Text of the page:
While our breakfast on the glass-roofed top floor of our hotel would normally include dramatic views of the mountains encircling Aguas Calientes, a 5 AM wake-up call showed nothing but pitch black. Such an early breakfast was necessitated by our morning tickets to Machu Picchu: we were allowed access from 6 AM to 12 PM. A recent development, these tickets are designed to help, however ineffectually, with the huge crowds of tourists flocking to one of the world’s iconic architectural and archeological sites. Exiting our hotel, a short walk put us at the back of, already at 6 AM, a line that stretched blocks to board the buses that ferry visitors to the site itself.
The 30 minute ride involved navigating a dozen or so switchbacks with precipitous drops. Not for the first time was the group impressed with the blithely aggressive bus drivers. Once at the summit, we spent the next several hours touring the site, its exact purpose still an unsettled question. Even though pictures cannot capture the truly awesome nature of the ruins, hugged by river deep below and rings of mountains above, here is a perhaps excessively long selection.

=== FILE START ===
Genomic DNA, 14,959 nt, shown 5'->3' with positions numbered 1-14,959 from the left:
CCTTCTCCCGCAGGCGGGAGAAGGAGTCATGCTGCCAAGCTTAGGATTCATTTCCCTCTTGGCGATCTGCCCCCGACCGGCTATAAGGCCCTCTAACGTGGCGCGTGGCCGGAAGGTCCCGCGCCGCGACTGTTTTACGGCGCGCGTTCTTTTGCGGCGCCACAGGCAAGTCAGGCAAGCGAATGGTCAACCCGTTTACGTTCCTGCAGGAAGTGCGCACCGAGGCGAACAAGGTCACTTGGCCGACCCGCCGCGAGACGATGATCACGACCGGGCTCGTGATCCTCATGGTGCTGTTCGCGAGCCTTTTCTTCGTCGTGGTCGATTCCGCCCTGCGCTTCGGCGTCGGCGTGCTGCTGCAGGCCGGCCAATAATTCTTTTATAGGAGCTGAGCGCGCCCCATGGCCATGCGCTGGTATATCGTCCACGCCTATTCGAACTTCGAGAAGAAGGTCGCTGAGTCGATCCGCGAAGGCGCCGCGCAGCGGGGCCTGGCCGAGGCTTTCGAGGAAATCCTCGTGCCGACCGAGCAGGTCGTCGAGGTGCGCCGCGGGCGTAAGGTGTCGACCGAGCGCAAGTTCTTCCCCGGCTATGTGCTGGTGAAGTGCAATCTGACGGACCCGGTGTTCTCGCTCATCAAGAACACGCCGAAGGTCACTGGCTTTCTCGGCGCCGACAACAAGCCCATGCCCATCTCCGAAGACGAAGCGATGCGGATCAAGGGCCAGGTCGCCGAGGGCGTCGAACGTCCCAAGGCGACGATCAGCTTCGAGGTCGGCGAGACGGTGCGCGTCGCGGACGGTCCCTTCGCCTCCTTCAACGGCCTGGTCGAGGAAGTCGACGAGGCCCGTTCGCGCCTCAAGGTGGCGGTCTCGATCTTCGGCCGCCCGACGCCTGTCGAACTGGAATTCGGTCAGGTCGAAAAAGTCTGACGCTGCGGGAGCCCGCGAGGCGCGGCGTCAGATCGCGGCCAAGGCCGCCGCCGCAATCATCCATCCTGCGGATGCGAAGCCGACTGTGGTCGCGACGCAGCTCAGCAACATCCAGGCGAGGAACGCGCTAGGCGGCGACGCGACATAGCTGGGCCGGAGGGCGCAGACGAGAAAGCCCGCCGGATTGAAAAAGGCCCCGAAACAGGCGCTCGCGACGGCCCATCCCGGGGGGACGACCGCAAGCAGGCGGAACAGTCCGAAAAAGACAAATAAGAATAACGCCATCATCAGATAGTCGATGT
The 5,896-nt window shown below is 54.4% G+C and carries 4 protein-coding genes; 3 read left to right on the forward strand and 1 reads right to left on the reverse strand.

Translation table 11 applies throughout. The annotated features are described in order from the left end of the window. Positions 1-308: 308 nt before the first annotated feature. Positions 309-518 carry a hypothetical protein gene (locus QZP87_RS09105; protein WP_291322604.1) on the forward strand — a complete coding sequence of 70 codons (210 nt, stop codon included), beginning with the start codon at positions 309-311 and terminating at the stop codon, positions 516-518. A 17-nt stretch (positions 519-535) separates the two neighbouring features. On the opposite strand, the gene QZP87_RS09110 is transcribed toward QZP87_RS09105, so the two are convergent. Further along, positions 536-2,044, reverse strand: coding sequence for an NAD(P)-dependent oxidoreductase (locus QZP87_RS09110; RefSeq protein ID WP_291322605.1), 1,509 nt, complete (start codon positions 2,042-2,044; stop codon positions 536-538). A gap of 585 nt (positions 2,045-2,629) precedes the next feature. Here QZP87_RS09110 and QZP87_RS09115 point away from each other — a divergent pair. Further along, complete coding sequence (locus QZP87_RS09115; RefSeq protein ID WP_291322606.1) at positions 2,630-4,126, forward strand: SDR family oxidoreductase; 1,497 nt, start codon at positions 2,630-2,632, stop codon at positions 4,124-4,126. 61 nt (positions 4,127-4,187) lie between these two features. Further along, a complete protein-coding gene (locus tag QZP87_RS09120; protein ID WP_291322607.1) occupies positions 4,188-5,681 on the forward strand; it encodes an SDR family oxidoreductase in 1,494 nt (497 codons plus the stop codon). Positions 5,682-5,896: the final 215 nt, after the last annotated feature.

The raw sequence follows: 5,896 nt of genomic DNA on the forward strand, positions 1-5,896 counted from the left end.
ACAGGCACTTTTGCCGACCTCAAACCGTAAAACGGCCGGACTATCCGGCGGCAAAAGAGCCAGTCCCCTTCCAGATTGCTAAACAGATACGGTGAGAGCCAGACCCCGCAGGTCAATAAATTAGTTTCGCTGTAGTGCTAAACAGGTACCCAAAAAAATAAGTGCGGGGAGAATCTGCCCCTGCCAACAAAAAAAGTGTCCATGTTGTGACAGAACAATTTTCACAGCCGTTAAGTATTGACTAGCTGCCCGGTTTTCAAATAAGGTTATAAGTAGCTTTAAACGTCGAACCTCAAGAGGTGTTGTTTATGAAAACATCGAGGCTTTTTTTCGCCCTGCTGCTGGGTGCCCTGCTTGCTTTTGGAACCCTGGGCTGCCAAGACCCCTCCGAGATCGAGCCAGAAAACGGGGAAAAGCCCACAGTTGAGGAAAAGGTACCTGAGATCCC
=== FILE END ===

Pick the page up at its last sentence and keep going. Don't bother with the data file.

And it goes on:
And, of course, the classic shot of Machu Picchu:
Our too-short tour completed, we ate lunch at the rather jarringly placed hotel just beneath the ruins. Retracing our bus ride down, we found ourselves in Aguas Calientes with a couple of hours to wander around before our long train ride back to Cusco. Some students camped out in a French bakery and had hot chocolate and pastries. Some wandered the extensive market stalls and purchased a dazzling array of llama-themed merchandise. Others sat by the river and admired the ridiculously dramatic scenery and watched the crowds of locals and tourists.
One of Aguas Calientes’ many narrow, steep streets:
The train station:
A 3-hour train ride up to Cusco, followed by a bus to and dinner at our hotel in the old town center ended the day.
Some sleep, some read, some watch the scenery on the way to Cusco: